The Olympic champion who became a transgender icon

·4-min read
Caitlyn Jenner at the 28th Annual Elton John AIDS Foundation Academy Awards Viewing Party.
Caitlyn Jenner at the 28th Annual Elton John AIDS Foundation Academy Awards Viewing Party. (PHOTO: Michael Tran/AFP via Getty Images)

By Chia Han Keong

She is now well-known as a reality television celebrity and transgender icon. But back in 1976, Caitlyn Jenner – then called Bruce – was hailed as the “World’s Greatest Athlete” when she broke the world record for men’s decathlon en route to winning gold at the Montreal Olympics.

For those who know Jenner only through her reality TV role in “Keeping Up with the Kardashians”, it would have been hard to picture her as a talented male athlete with matinee-idol good looks, as she became the star of the Games with a stunning all-around performance in one of track and field’s most gruelling events.

It was a culmination of 12 years of intensely hard training for Jenner, who had already found sporting success in water-skiing and basketball before she turned her focus on decathlon – competing in 10 track and field events in two consecutive days.

Jenner took part in the event at the 1972 Munich Olympics, but finished only in 10th place. The Soviet Union’s Nikolai Avilov was the gold winner, setting a seemingly-insurmountable world record of 8,466 points in the process.

Yet after the competition, Jenner reportedly walked up to Avilov, looked him in the eye, and said, “Next time, I’m going to beat you.”

Non-traditional route to success

To meet that goal, Jenner hit upon a winning formula in her preparation. Instead of the traditional method of training with fellow decathletes, Jenner instead trained with some of the world’s best athletes in each of the 10 events.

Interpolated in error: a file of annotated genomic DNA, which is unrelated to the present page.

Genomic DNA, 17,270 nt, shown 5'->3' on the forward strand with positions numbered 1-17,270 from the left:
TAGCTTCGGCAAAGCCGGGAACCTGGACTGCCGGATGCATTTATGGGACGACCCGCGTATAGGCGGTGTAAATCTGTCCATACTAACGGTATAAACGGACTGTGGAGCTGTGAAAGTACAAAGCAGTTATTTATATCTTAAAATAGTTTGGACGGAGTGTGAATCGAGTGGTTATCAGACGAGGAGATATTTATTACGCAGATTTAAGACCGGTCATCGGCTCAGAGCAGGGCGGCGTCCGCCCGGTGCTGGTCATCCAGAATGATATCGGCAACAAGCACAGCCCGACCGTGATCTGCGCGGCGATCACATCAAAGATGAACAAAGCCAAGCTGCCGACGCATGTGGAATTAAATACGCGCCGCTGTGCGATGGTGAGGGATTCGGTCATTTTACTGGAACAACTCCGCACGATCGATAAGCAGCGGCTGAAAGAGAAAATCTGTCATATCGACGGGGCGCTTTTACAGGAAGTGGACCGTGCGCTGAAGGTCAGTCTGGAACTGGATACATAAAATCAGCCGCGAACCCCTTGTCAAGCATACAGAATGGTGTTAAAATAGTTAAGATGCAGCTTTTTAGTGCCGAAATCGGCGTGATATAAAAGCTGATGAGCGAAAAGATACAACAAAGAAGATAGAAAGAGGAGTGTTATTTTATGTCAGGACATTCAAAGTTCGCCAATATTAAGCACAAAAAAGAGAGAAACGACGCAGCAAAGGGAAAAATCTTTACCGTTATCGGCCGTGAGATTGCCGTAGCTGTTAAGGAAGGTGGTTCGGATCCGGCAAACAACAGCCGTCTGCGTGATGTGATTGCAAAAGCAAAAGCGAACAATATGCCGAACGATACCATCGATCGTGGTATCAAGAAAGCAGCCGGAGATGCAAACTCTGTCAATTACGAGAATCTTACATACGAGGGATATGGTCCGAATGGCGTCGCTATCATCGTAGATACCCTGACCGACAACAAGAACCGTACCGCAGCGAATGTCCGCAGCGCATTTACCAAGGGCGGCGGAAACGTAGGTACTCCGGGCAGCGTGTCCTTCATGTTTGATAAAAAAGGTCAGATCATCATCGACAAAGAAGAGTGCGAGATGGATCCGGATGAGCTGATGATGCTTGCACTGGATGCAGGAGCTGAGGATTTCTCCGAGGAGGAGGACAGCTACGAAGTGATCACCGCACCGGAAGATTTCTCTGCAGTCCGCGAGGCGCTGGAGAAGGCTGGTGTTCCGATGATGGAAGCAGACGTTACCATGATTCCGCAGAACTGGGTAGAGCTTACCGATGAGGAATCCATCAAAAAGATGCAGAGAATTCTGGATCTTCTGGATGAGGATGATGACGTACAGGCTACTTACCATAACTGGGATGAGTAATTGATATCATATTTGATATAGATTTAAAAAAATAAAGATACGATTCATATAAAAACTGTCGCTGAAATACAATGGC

“If you train with a decathlon man, you can’t visualise that you can do much better,” Jenner once told New York Times. “But if you throw the discus with (then world-record holder) Mac Wilkins or throw the shot put with (Olympic gold medallist) Al Feuerbach, then they’re 20 feet ahead of me. You learn much more that way.”

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By the time Jenner reached Montreal, she had won the Amateur Athletic Union decathlon title twice (1974 and 1976) and was the 1975 Pan American Games champion. She was also the reigning world-record holder (8,524 points), a feat she achieved in August 1975.

Could Jenner repeat her record-breaking feat and win on the biggest stage? The signs were not good early in the competition; while she recorded personal-bests in the first five events, Jenner was still trailing behind West Germany’s Guido Kratschmer and only slightly ahead of Avilov.

With all of her best events on the second day, however, Jenner was confident of victory. Yet, she was still trailing Avilov by nine points entering the eighth event, the pole vault. In her last 13 decathlon competitions, Jenner had lost just once — and that was due to a failure in clearing a height in the pole vault.

Yet, Jenner cleared 4.7m, better than both Avilov and Katschmer, and swept into the lead. That lead kept growing in the final two events, the javelin and the 1,500m, and she completed the decathlon with 8,618 points – a world record that would stand for almost four years.

Created an enduring tradition

Jul 1976:  Bruce Jenner of the USA celebrates during his record setting performance in the decathlon in the 1976 Summer Olympics in Montreal, Canada. Mandatory Credit: Tony Duffy  /Allsport
Jul 1976: Bruce Jenner of the USA celebrates during his record setting performance in the decathlon in the 1976 Summer Olympics in Montreal, Canada. Mandatory Credit: Tony Duffy /Allsport

Jenner’s celebration was another iconic moment, as she was handed a United States flag and did a victory lap. This began a beloved Olympic tradition that future track and field winners would emulate.

Yet, while she was being hailed as the World’s Greatest Athlete, Jenner admitted later in life that she felt trapped by her gold-medal fame, wondering if she would be stuck as a man for the rest of her life.

Jenner would eventually come out as a transgender woman in 2015, and complete a sex reassignment surgery in 2017. As Caitlyn Jenner, she said that this gender transition was her greatest achievement.

“I trained 12 years for the Olympic Games. I trained 65 years to transition in 2015,” she said. “I have the great double. Olympic decathlon champion and Glamour's woman of the year.”

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